Many people may be familiar with mindfulness and its importance for mental health, but have you ever thought about intellectual well-being? Just as nourishing and exercising our physical body is crucial to our health, just as important is getting your brain to the gym, constantly developing and nurturing your mind.
According to the Center for Wellness and Health Promotion at Harvard University, some of the potential benefits of intellectual well-being (or intellectual well-being) include: better cognition, improved concentration and memory, and greater clarity of thought. It also generates the experience of a more stimulating life, the development of personal values and opinions and allows us to have a more open mind.
What is intellectual well-being?
Intellectual well-being is “the well-being of the mind,” says Michael Ebinger, director of the Spokane University Center for Innovation at Washington State University (WSU).
Randy McCoy, vice president of product and program for The Little Gym, a children’s fitness and enrichment center in Arizona, told Newsweek magazine: “Intellectual well-being has a lot to do with the desire and ability to expand one’s knowledge and skills through lifelong learning, productive curiosity, creativity, reflection, and exploration.”
Improving intellectual well-being requires “an act of doing or immersing” on the items mentioned above. For example, if one can be an active listener to many forms of classical music and be a student of the viola. Others may choose to paint, to write poetry, to learn new skills, to read all kinds of information sources to learn about it.
McCoy said it’s also important to understand the connection between intellectual well-being and physical activity and exercise. “The same areas of the brain responsible for cognitive thought tasks are activated and developed during physical activity and exercise, which means that when the body is in motion, the brain comes to life”said.
The brain turns into “top speed” and it’s “Ready for Action” during physical activity and stays in that higher gear for a good period of time, even after stopping the activity. This effect on the brain is not temporary. “It has a positive and lasting impact on brain function and neuroplasticity, the brain’s ability to change and adapt to experience”McCoy added.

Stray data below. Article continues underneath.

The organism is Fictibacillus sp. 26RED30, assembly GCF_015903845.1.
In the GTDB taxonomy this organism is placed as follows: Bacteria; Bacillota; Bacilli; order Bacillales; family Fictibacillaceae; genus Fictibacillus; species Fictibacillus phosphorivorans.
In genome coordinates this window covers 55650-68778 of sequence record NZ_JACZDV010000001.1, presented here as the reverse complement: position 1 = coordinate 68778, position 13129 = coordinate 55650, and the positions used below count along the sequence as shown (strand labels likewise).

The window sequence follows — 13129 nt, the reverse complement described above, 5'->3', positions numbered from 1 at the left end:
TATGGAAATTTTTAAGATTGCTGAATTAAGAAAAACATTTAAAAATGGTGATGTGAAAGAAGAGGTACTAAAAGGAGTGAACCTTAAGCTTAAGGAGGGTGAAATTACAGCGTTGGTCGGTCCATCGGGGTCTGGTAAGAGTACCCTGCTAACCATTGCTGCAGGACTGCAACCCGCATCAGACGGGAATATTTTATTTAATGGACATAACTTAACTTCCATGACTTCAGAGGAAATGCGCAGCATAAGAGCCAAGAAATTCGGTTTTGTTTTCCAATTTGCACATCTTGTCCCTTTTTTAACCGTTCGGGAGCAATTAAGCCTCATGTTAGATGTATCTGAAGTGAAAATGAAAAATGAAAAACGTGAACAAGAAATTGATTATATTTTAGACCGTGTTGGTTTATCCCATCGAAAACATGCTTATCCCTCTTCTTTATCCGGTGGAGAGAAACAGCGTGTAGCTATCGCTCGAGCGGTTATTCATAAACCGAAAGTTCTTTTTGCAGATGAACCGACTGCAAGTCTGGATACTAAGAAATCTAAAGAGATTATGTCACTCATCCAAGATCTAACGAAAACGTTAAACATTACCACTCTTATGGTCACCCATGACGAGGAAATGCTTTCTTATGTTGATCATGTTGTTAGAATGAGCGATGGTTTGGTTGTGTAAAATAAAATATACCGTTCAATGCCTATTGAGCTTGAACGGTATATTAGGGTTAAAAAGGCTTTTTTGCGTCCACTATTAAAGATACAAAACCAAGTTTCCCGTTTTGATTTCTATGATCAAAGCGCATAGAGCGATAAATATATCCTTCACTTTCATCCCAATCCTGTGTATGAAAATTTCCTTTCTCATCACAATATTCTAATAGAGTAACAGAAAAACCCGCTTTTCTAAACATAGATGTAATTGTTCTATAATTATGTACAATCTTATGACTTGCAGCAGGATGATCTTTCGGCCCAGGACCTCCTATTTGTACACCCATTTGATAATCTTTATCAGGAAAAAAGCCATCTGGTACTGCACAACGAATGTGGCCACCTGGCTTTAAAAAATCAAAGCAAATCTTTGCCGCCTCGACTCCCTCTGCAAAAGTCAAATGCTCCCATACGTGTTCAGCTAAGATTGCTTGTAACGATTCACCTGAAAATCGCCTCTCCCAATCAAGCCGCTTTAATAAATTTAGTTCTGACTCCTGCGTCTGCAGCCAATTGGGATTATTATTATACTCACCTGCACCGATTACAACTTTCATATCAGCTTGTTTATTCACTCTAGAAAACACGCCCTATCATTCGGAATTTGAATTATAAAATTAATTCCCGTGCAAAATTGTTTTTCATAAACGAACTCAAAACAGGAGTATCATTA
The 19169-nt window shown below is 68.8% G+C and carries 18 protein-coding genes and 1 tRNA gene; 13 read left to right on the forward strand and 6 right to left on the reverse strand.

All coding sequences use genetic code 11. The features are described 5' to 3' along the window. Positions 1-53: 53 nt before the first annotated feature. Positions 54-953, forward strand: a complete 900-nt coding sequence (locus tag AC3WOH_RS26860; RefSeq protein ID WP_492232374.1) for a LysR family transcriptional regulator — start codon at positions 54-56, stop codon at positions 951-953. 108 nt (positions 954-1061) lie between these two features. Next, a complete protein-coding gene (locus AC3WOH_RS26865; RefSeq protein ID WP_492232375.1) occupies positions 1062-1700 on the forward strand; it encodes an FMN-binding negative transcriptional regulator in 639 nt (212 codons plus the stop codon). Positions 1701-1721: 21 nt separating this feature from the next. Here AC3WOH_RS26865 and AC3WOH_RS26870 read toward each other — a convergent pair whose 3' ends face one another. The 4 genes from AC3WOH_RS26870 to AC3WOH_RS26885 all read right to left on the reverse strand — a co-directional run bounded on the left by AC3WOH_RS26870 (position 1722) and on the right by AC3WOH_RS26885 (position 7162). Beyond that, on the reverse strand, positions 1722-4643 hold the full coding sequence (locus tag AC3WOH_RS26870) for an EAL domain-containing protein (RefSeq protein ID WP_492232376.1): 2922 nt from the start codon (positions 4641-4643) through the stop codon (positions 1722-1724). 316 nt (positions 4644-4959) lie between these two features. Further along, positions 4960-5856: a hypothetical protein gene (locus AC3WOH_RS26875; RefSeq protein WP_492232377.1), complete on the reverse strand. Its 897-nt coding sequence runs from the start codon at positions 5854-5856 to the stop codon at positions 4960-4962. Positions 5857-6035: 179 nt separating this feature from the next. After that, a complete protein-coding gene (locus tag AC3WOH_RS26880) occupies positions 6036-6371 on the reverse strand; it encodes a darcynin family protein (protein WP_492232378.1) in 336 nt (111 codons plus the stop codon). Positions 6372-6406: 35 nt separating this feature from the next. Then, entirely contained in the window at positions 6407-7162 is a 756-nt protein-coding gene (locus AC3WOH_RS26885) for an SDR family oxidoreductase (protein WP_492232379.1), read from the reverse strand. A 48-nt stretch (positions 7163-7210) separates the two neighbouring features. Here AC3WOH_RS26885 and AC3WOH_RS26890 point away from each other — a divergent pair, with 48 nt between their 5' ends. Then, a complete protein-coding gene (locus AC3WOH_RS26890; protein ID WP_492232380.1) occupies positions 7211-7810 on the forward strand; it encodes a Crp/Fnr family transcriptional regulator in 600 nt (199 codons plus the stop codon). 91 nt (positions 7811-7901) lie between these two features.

Executive function is important for a group of essential cognitive skills that allow us to mentally multitasking which means working mentally and remembering multiple things at once while staying focused and filtering out distractions and even making creative adjustments “on the fly.”
So, keeping all of that in mind, one way to definitely improve intellectual well-being is to maintain a physically active lifestyle for “help keep the brain busy and happy”, said McCoy.
Here are some of the intellectual wellness activities:
Above all, literature. This can include classic or contemporary works and find out more about current events. According to Ebinger, one of the easiest activities to improve intellectual well-being is to read more literature. This may include reading classic or contemporary works and learning about current events. “Constant learning always happens to those who work to improve their intellectual well-being,” he said.
It is recommended to combine different elements of intellectual well-being. For example, one can be engaged in lifelong learning by reading the works of Goethe and hearing those words placed in a classical music composition. There can also be a creative side when I play a piece based on a poem or a prose work by Goethe or composers like Johannes Brahms.
go out and play
As mentioned, physical activity keeps the brain fit, McCoy said, because it will activate neurotransmitters in the brain and “wire it up and fire it up.”
Even a walk with your children can have a “A dramatic impact” on their intellectual well-being, according to McCoy. He recommends making it part of your regular family routine.
“I take nature walks almost every day. I find that when my body is moving and my mind is relaxed, my mind becomes more creative and I come up with some of my best ideas,” he said. Many recommend not to lose the playful spirit on this path.
Power naps for brain and body
“Giving your brain and body a break can actually boost your brain power”said McCoy. Taking five minutes a day to sit or lie down and practice some form of mindful meditation can “do wonders” for your body and brain.
For those who may not have five minutes to spare or who find it too long (especially children and teenagers), the same benefits can be achieved by taking as little as 30 seconds to “Sit down, relax and breathe deeply”.
Even just five breaths can provide a good nap for the brain and the body. “Breathe in positivity and happiness, breathe out ‘mess’,” he said.
go out with your friends
According to McCoy, studies have shown that spending time with friends and loved ones on a regular basis will not only increase your level of happiness, but also your lifespan.
“Socializing, talking, exchanging ideas is like healthy brain food,” the expert concluded.